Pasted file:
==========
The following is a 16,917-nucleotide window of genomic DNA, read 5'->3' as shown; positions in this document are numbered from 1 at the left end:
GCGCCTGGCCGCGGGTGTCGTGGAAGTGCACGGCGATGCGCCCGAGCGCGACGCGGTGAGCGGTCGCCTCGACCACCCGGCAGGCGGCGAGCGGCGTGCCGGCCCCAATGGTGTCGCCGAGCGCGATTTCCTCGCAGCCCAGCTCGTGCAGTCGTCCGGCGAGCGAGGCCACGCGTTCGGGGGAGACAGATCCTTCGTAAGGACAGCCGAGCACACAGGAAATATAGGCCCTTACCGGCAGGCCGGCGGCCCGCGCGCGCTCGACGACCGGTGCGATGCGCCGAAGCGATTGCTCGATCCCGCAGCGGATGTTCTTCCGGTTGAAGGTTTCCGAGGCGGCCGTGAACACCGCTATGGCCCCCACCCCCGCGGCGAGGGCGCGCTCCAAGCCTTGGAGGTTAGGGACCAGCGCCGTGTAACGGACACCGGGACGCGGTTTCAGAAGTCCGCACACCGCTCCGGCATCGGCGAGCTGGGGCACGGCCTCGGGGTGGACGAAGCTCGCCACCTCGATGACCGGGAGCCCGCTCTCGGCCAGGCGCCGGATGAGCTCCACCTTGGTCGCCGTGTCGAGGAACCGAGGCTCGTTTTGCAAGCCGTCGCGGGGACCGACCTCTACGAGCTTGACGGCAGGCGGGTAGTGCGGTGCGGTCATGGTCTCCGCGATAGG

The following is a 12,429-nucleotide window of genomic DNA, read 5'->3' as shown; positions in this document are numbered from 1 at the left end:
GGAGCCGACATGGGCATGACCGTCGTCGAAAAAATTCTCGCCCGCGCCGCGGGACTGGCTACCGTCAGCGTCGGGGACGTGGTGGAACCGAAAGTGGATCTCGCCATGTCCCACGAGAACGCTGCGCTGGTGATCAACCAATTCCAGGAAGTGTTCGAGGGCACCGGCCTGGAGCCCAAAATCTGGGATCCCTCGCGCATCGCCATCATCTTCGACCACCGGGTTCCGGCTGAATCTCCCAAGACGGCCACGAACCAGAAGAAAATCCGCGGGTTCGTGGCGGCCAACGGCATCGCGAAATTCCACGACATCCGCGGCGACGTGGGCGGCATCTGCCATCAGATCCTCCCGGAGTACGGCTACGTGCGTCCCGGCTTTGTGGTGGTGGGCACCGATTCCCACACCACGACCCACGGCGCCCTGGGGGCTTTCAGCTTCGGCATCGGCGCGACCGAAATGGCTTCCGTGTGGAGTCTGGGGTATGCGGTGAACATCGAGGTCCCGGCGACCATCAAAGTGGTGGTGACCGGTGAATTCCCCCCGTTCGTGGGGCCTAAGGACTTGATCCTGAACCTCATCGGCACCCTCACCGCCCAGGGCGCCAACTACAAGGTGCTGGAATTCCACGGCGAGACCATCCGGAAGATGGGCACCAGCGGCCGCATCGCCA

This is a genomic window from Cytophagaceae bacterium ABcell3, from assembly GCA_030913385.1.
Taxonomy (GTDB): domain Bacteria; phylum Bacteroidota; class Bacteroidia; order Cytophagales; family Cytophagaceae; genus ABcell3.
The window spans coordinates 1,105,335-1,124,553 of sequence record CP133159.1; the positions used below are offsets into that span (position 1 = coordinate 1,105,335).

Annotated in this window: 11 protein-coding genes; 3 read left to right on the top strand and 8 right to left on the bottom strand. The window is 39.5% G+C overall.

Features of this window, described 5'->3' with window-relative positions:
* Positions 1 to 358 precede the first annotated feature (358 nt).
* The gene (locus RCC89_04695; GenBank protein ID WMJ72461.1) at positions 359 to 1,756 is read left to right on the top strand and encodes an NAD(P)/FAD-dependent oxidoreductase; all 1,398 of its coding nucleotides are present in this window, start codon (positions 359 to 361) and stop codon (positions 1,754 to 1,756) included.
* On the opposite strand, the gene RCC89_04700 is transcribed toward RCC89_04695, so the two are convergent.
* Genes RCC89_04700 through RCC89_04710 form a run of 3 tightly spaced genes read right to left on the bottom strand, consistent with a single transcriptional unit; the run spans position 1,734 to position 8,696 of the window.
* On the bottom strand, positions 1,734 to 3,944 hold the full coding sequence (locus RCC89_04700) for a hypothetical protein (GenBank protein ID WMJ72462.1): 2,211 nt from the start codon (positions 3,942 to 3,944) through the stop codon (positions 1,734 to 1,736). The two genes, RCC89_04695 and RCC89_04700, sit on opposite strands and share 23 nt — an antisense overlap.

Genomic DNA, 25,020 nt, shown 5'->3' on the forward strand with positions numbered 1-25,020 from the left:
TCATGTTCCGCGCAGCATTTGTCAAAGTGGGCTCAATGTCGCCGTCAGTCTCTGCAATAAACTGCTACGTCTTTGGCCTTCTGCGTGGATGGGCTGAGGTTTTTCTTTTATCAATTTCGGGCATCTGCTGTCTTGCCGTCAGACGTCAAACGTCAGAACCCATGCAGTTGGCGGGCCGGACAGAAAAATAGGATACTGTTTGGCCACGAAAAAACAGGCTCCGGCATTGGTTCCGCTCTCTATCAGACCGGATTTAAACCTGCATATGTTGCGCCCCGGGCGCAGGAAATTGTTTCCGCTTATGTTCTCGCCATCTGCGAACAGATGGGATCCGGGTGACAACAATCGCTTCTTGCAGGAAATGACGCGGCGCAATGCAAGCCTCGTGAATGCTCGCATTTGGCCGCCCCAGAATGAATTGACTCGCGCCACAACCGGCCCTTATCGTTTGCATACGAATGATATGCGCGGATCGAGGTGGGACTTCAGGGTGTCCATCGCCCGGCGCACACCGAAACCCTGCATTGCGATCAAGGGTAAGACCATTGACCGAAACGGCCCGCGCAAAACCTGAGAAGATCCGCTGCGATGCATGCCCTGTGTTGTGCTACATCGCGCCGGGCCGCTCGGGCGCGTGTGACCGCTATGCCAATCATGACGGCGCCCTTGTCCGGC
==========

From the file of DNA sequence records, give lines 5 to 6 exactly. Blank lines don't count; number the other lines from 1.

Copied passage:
This is a genomic window from Cytophagaceae bacterium ABcell3, from assembly GCA_030913385.1.
Taxonomy (GTDB): domain Bacteria; phylum Bacteroidota; class Bacteroidia; order Cytophagales; family Cytophagaceae; genus ABcell3.